First introduced to North America by Thomas Jefferson, pasta has become a staple in many homes. Made from a variety of grains, pastas are a good source of iron. Whole grain pasta is also enriched with thiamine, niacin and other B vitamins. Although the protein in white pasta lacks some essential amino acids, these can easily be obtained from a sprinkling of Parmesan cheese as a low-calorie topping.
In general, pasta is good for your health but nutrition profiles differs slightly with each type of pasta. For instance, egg noodles provide complete protein while variations flavored with spinach or tomato offer a few more antioxidants and high-protein pastas are enriched with soy flour and milk solids. These variations, however, are not significant.
Health benefits of pasta
Improves mood. Carbohydrate-rich pastas can help increase levels of serotonin in the brain, which make you feel good.
Stabilizes blood sugar. Whole grain pasta, which contains about three times the fiber of white pasta, won’t cause dramatic blood swings, so it’s a great alternative for people with diabetes who must build their menus around complex carbohydrate choices.
Improves heart health. The fact that whole grain pasta is fiber rich also means it is good for a healthy heart. Fiber helps lower cholesterol levels and can aid weight loss, two critical factors to long-term heart health.
Reduces cancer risk. Whole grain pasta can reduce the risk of colon cancer. A Swedish study found that those who consumed more than 4.5 servings of whole grain pasta daily had 35% lower risk of colon cancer than those who ate less than 1.5 servings of whole grains a day.
Only two health risks of pasta
One health risk by eating past is gaining weight. The second, pasta can increase a risk of diabetes. White pasta is made from refined flour. Because refined flour is digested quickly, a large plate of paste can send your blood sugar levels soaring, only to crash several hours afterward and trigger renewed hunger. Such blood-sugar swings are linked with weight gain and may also lead to diabetes.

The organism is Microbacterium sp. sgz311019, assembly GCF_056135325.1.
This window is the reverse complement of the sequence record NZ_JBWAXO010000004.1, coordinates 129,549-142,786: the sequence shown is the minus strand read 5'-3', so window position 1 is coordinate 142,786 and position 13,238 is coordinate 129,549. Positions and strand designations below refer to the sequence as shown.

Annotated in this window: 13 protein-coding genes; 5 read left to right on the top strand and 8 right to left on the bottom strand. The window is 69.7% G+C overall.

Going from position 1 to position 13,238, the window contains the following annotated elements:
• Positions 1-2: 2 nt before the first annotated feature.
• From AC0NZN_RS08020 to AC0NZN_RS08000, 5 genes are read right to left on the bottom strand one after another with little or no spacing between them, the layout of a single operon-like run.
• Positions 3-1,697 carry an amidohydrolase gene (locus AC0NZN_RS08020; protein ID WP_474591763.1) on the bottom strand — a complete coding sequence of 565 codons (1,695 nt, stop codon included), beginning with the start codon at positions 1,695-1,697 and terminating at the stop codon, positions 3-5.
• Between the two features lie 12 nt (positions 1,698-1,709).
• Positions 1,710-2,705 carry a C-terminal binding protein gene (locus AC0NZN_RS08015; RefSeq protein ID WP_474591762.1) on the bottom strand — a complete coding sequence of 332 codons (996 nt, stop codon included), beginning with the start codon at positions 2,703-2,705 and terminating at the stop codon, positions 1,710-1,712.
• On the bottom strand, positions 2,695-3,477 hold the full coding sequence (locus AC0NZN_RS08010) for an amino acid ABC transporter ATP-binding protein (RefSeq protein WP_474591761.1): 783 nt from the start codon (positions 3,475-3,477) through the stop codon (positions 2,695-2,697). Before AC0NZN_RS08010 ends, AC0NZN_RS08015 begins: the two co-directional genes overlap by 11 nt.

Pactical tips on pasta
Simmer leftover sauced pasta in broth for an instant soup. Brown cheese tortellini in a buttered skillet, then sprinkle bread crumbs lightly over the pasta to add texture. Serve a stir-fry on whole wheat penne in place of rice.
Fresh pasta is best for delicate sauces, dried pasta is better for more robust sauces. Fresh pasta is made with eggs, so it may be higher in cholesterol content than dried pasta.
If you are watching your cholesterol, skip egg noodles. However, eggless “egg” noodles are available too.
You will get three times the fiber per serving if you choose whole wheat over white pasta. Experiment to find one you like the most.
New high-fiber, high-protein varieties are even friendlier to your blood sugar. Some are made from grains such as oats, spelt, and barley in addition to durum wheat, which means they are higher in soluble fiber.
Because it is highly perishable product, fresh pasta must be refrigerated in an airtight container. It should be used within a few days of purchase or frozen. Keep frozen pastas up to a month. Dried pasta can be kept in a cool and dry place indefinitely.
When cooking pasta, adding a small amount of oil (1 tsp) to the water may help prevent spillovers and keep pasta from sticking. Salt is often added to pasta water, but it does not prevent stickiness. Salt is for flavor only. To reduce the boiling time – add the salt after the water is boiling.
Pasta is good for your health
Generally speaking, there are 210 calories in a typical serving of past, which should be about a size of a baseball. The big differences is between pastas made with refined flours and those are made with whole grains. Whole grain pastas, such as those made of quinoa, buckwheat or whole wheat, offer two to three times the fiber with white pastas, which helps with a variety of health conditions. Furthermore, most pastas are rich in minerals and vitamins that is why pasta is good for your health. Serving 1 cup of pasta gives you about 2mg of iron. 1 cup of white pasta has about 5-7 grams of protein.